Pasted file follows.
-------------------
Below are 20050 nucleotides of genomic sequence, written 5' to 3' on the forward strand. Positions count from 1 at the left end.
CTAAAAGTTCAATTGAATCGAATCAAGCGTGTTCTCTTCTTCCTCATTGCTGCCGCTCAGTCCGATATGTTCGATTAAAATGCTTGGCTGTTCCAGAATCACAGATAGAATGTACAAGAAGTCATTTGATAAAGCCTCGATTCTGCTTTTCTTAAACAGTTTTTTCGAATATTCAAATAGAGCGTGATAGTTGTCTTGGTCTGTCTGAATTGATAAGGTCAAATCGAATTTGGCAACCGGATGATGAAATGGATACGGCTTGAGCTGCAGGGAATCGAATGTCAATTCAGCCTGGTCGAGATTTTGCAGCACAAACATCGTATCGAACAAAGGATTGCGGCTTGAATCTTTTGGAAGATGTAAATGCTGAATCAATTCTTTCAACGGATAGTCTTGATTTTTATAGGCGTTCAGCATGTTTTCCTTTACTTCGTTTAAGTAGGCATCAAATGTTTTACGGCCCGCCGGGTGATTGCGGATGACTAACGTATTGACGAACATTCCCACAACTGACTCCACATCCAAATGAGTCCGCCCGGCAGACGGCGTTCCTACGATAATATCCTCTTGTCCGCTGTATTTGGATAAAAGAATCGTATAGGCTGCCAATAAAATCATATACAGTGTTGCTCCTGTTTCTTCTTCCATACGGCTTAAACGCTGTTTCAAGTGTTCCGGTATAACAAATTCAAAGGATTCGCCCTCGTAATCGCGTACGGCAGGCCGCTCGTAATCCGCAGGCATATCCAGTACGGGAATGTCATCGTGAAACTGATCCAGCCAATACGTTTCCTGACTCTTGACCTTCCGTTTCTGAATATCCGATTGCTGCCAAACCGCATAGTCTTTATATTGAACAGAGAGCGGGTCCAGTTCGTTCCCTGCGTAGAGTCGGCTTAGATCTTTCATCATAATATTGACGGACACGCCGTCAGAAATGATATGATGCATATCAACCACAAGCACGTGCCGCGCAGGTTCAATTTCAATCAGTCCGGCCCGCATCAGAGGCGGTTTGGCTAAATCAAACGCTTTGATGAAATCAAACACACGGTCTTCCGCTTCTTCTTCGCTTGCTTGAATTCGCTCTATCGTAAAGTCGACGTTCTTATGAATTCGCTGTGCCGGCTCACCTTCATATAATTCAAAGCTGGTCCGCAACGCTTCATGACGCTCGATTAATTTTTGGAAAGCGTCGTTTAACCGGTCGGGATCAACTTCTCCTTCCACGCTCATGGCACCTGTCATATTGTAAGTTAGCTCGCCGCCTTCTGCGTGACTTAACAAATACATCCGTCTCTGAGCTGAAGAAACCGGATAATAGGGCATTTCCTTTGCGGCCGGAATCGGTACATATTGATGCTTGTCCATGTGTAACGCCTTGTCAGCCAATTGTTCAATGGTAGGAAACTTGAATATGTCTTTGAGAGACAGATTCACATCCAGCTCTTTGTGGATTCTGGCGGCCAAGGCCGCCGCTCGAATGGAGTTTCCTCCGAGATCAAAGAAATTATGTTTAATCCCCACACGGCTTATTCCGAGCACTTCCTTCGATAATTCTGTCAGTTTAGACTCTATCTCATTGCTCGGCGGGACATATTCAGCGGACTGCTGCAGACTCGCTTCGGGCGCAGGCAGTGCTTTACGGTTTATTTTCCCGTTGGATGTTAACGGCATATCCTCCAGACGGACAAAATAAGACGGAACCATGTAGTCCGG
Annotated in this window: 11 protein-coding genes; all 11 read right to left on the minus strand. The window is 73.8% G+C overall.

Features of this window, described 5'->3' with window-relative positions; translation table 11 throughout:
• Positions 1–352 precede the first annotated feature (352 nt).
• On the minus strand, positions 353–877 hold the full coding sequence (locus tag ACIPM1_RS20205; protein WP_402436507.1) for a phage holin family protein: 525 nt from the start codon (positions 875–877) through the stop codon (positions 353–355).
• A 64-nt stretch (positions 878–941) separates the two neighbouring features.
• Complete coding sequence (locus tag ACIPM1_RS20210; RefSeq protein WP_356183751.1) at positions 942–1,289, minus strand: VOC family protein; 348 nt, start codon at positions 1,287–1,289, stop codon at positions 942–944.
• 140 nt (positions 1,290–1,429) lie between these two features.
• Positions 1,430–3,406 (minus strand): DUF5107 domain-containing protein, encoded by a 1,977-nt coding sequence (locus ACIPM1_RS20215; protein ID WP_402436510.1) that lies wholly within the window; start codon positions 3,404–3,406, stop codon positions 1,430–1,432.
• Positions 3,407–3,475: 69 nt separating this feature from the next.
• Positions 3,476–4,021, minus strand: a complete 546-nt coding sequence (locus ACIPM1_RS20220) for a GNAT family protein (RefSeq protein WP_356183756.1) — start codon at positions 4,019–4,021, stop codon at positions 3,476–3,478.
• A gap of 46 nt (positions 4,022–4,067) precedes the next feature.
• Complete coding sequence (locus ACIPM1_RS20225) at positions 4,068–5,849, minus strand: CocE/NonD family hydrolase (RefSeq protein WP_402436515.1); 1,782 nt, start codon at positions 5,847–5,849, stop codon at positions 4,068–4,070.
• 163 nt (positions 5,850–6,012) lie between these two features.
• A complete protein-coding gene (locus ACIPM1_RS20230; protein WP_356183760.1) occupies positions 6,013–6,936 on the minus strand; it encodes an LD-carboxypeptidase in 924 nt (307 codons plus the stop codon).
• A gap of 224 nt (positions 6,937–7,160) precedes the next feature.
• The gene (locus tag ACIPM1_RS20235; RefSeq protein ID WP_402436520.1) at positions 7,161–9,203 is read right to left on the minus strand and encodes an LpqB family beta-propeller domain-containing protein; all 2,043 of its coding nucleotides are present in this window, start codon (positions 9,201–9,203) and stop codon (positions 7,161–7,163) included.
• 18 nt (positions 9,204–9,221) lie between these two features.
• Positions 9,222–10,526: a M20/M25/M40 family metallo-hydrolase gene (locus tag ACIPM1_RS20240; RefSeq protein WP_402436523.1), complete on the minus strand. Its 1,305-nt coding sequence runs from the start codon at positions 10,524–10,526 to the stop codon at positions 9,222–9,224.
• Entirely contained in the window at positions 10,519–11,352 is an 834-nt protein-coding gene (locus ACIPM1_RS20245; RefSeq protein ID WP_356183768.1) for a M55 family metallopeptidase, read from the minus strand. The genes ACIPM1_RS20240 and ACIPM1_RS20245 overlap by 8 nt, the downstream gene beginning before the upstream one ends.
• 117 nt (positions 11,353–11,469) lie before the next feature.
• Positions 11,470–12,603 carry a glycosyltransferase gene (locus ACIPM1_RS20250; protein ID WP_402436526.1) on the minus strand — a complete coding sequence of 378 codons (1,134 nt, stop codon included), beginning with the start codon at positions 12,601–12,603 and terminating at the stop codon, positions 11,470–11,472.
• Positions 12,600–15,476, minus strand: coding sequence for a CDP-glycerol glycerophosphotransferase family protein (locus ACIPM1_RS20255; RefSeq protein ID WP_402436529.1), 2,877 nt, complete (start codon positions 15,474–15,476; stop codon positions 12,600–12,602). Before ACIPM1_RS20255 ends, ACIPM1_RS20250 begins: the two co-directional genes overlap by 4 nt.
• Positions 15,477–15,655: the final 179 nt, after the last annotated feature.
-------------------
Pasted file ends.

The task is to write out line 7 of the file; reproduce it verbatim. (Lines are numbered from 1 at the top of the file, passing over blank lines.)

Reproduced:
• A 64-nt stretch (positions 878–941) separates the two neighbouring features.